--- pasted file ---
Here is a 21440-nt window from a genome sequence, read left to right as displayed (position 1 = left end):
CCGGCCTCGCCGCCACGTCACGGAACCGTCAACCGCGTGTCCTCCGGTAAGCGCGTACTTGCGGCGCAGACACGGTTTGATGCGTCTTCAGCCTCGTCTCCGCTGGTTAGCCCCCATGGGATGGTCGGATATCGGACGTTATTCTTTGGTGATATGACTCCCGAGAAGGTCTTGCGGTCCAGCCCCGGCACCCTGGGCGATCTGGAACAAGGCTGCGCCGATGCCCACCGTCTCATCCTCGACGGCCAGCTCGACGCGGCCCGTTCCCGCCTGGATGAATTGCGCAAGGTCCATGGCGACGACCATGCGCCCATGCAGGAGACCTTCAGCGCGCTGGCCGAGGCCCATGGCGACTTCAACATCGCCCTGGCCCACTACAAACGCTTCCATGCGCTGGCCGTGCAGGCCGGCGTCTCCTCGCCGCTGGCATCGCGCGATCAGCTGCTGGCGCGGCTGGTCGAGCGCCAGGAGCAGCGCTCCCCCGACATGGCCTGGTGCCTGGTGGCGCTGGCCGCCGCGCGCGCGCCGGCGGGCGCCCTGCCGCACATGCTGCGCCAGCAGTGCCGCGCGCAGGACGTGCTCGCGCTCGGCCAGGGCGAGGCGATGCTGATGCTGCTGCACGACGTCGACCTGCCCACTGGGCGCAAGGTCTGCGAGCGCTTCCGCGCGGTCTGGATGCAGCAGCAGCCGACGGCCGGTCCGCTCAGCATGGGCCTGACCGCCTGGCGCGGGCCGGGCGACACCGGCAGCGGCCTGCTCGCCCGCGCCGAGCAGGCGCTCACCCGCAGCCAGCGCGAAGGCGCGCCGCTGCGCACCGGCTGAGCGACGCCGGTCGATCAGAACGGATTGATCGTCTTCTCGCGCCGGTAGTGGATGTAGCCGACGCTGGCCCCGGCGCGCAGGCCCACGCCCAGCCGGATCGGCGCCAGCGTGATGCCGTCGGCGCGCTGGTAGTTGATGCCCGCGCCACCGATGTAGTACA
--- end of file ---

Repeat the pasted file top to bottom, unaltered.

Here is a 21440-nt window from a genome sequence, read left to right as displayed (position 1 = left end):
CCGGCCTCGCCGCCACGTCACGGAACCGTCAACCGCGTGTCCTCCGGTAAGCGCGTACTTGCGGCGCAGACACGGTTTGATGCGTCTTCAGCCTCGTCTCCGCTGGTTAGCCCCCATGGGATGGTCGGATATCGGACGTTATTCTTTGGTGATATGACTCCCGAGAAGGTCTTGCGGTCCAGCCCCGGCACCCTGGGCGATCTGGAACAAGGCTGCGCCGATGCCCACCGTCTCATCCTCGACGGCCAGCTCGACGCGGCCCGTTCCCGCCTGGATGAATTGCGCAAGGTCCATGGCGACGACCATGCGCCCATGCAGGAGACCTTCAGCGCGCTGGCCGAGGCCCATGGCGACTTCAACATCGCCCTGGCCCACTACAAACGCTTCCATGCGCTGGCCGTGCAGGCCGGCGTCTCCTCGCCGCTGGCATCGCGCGATCAGCTGCTGGCGCGGCTGGTCGAGCGCCAGGAGCAGCGCTCCCCCGACATGGCCTGGTGCCTGGTGGCGCTGGCCGCCGCGCGCGCGCCGGCGGGCGCCCTGCCGCACATGCTGCGCCAGCAGTGCCGCGCGCAGGACGTGCTCGCGCTCGGCCAGGGCGAGGCGATGCTGATGCTGCTGCACGACGTCGACCTGCCCACTGGGCGCAAGGTCTGCGAGCGCTTCCGCGCGGTCTGGATGCAGCAGCAGCCGACGGCCGGTCCGCTCAGCATGGGCCTGACCGCCTGGCGCGGGCCGGGCGACACCGGCAGCGGCCTGCTCGCCCGCGCCGAGCAGGCGCTCACCCGCAGCCAGCGCGAAGGCGCGCCGCTGCGCACCGGCTGAGCGACGCCGGTCGATCAGAACGGATTGATCGTCTTCTCGCGCCGGTAGTGGATGTAGCCGACGCTGGCCCCGGCGCGCAGGCCCACGCCCAGCCGGATCGGCGCCAGCGTGATGCCGTCGGCGCGCTGGTAGTTGATGCCCGCGCCACCGATGTAGTACA